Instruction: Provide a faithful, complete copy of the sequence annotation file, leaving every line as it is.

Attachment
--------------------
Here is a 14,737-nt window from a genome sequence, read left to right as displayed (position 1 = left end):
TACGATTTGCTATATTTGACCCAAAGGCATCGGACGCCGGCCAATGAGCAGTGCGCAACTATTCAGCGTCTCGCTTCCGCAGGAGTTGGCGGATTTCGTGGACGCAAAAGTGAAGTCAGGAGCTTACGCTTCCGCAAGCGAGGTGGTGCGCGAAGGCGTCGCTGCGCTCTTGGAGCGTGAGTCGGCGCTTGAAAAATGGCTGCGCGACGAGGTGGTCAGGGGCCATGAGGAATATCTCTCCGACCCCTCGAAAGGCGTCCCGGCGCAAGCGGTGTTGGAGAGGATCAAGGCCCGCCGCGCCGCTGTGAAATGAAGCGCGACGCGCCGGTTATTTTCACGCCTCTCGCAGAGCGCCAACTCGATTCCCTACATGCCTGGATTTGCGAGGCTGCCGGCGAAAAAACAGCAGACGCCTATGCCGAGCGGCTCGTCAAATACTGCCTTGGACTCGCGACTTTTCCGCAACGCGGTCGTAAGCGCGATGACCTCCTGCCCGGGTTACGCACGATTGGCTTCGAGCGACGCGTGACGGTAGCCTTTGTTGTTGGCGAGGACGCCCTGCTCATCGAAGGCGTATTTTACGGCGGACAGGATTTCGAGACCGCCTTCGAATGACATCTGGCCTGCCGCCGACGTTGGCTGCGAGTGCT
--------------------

Here is a 14,737-nt window from a genome sequence, read left to right as displayed (position 1 = left end):
TACGATTTGCTATATTTGACCCAAAGGCATCGGACGCCGGCCAATGAGCAGTGCGCAACTATTCAGCGTCTCGCTTCCGCAGGAGTTGGCGGATTTCGTGGACGCAAAAGTGAAGTCAGGAGCTTACGCTTCCGCAAGCGAGGTGGTGCGCGAAGGCGTCGCTGCGCTCTTGGAGCGTGAGTCGGCGCTTGAAAAATGGCTGCGCGACGAGGTGGTCAGGGGCCATGAGGAATATCTCTCCGACCCCTCGAAAGGCGTCCCGGCGCAAGCGGTGTTGGAGAGGATCAAGGCCCGCCGCGCCGCTGTGAAATGAAGCGCGACGCGCCGGTTATTTTCACGCCTCTCGCAGAGCGCCAACTCGATTCCCTACATGCCTGGATTTGCGAGGCTGCCGGCGAAAAAACAGCAGACGCCTATGCCGAGCGGCTCGTCAAATACTGCCTTGGACTCGCGACTTTTCCGCAACGCGGTCGTAAGCGCGATGACCTCCTGCCCGGGTTACGCACGATTGGCTTCGAGCGACGCGTGACGGTAGCCTTTGTTGTTGGCGAGGACGCCCTGCTCATCGAAGGCGTATTTTACGGCGGACAGGATTTCGAGACCGCCTTCGAATGACATCTGGCCTGCCGCCGACGTTGGCTGCGAGTGCT